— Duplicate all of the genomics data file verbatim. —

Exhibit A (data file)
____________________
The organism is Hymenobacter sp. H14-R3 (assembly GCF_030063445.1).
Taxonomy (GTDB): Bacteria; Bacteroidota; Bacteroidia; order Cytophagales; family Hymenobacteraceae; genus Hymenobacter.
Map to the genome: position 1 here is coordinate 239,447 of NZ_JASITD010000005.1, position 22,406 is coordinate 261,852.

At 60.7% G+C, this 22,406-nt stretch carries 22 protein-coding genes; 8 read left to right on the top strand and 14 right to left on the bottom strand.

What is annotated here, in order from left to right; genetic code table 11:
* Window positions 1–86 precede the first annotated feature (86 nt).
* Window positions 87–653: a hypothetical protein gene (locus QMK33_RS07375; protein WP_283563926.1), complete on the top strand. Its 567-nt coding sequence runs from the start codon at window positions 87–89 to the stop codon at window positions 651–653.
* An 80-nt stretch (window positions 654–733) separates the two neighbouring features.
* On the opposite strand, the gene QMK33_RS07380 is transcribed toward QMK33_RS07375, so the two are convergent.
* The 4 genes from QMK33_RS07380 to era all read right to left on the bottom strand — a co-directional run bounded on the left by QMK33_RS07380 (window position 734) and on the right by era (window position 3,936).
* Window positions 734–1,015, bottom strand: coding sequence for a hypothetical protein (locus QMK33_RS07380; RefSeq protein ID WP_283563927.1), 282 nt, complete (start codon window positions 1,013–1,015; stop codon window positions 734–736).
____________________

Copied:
The organism is Hymenobacter sp. H14-R3 (assembly GCF_030063445.1).
Taxonomy (GTDB): Bacteria; Bacteroidota; Bacteroidia; order Cytophagales; family Hymenobacteraceae; genus Hymenobacter.
Map to the genome: position 1 here is coordinate 239,447 of NZ_JASITD010000005.1, position 22,406 is coordinate 261,852.

At 60.7% G+C, this 22,406-nt stretch carries 22 protein-coding genes; 8 read left to right on the top strand and 14 right to left on the bottom strand.

What is annotated here, in order from left to right; genetic code table 11:
* Window positions 1–86 precede the first annotated feature (86 nt).
* Window positions 87–653: a hypothetical protein gene (locus QMK33_RS07375; protein WP_283563926.1), complete on the top strand. Its 567-nt coding sequence runs from the start codon at window positions 87–89 to the stop codon at window positions 651–653.
* An 80-nt stretch (window positions 654–733) separates the two neighbouring features.
* On the opposite strand, the gene QMK33_RS07380 is transcribed toward QMK33_RS07375, so the two are convergent.
* The 4 genes from QMK33_RS07380 to era all read right to left on the bottom strand — a co-directional run bounded on the left by QMK33_RS07380 (window position 734) and on the right by era (window position 3,936).
* Window positions 734–1,015, bottom strand: coding sequence for a hypothetical protein (locus QMK33_RS07380; RefSeq protein ID WP_283563927.1), 282 nt, complete (start codon window positions 1,013–1,015; stop codon window positions 734–736).